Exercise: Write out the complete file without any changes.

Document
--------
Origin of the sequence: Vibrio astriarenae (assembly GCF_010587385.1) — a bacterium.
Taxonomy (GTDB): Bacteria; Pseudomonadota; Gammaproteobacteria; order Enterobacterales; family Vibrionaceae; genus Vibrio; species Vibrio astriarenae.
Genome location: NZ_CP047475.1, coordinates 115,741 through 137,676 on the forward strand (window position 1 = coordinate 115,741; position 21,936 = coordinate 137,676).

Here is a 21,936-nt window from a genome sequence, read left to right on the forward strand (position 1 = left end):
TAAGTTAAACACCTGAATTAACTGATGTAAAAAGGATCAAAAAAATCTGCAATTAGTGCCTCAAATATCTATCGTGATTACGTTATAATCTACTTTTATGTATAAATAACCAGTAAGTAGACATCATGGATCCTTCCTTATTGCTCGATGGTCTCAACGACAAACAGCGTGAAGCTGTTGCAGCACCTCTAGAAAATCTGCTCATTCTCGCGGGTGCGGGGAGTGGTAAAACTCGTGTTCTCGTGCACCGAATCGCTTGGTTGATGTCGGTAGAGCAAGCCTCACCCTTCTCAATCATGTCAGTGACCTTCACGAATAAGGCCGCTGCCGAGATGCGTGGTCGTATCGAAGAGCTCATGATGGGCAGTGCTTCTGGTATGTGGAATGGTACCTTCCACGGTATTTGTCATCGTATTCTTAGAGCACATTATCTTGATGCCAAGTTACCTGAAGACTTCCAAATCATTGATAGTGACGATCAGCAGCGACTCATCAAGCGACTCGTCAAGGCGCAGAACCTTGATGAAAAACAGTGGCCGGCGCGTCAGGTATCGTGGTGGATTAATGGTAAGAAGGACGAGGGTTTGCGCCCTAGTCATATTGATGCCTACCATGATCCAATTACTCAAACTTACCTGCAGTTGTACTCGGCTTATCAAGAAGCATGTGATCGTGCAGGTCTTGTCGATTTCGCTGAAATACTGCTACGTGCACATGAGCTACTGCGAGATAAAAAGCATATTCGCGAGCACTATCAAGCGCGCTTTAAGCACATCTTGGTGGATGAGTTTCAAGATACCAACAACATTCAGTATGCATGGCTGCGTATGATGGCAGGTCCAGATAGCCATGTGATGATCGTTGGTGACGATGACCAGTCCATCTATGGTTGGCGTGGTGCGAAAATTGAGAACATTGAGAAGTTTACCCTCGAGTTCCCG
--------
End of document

Origin of the sequence: Vibrio astriarenae (assembly GCF_010587385.1) — a bacterium.
Taxonomy (GTDB): Bacteria; Pseudomonadota; Gammaproteobacteria; order Enterobacterales; family Vibrionaceae; genus Vibrio; species Vibrio astriarenae.
Genome location: NZ_CP047475.1, coordinates 115,741 through 137,676 on the forward strand (window position 1 = coordinate 115,741; position 21,936 = coordinate 137,676).

Here is a 21,936-nt window from a genome sequence, read left to right on the forward strand (position 1 = left end):
TAAGTTAAACACCTGAATTAACTGATGTAAAAAGGATCAAAAAAATCTGCAATTAGTGCCTCAAATATCTATCGTGATTACGTTATAATCTACTTTTATGTATAAATAACCAGTAAGTAGACATCATGGATCCTTCCTTATTGCTCGATGGTCTCAACGACAAACAGCGTGAAGCTGTTGCAGCACCTCTAGAAAATCTGCTCATTCTCGCGGGTGCGGGGAGTGGTAAAACTCGTGTTCTCGTGCACCGAATCGCTTGGTTGATGTCGGTAGAGCAAGCCTCACCCTTCTCAATCATGTCAGTGACCTTCACGAATAAGGCCGCTGCCGAGATGCGTGGTCGTATCGAAGAGCTCATGATGGGCAGTGCTTCTGGTATGTGGAATGGTACCTTCCACGGTATTTGTCATCGTATTCTTAGAGCACATTATCTTGATGCCAAGTTACCTGAAGACTTCCAAATCATTGATAGTGACGATCAGCAGCGACTCATCAAGCGACTCGTCAAGGCGCAGAACCTTGATGAAAAACAGTGGCCGGCGCGTCAGGTATCGTGGTGGATTAATGGTAAGAAGGACGAGGGTTTGCGCCCTAGTCATATTGATGCCTACCATGATCCAATTACTCAAACTTACCTGCAGTTGTACTCGGCTTATCAAGAAGCATGTGATCGTGCAGGTCTTGTCGATTTCGCTGAAATACTGCTACGTGCACATGAGCTACTGCGAGATAAAAAGCATATTCGCGAGCACTATCAAGCGCGCTTTAAGCACATCTTGGTGGATGAGTTTCAAGATACCAACAACATTCAGTATGCATGGCTGCGTATGATGGCAGGTCCAGATAGCCATGTGATGATCGTTGGTGACGATGACCAGTCCATCTATGGTTGGCGTGGTGCGAAAATTGAGAACATTGAGAAGTTTACCCTCGAGTTCCCG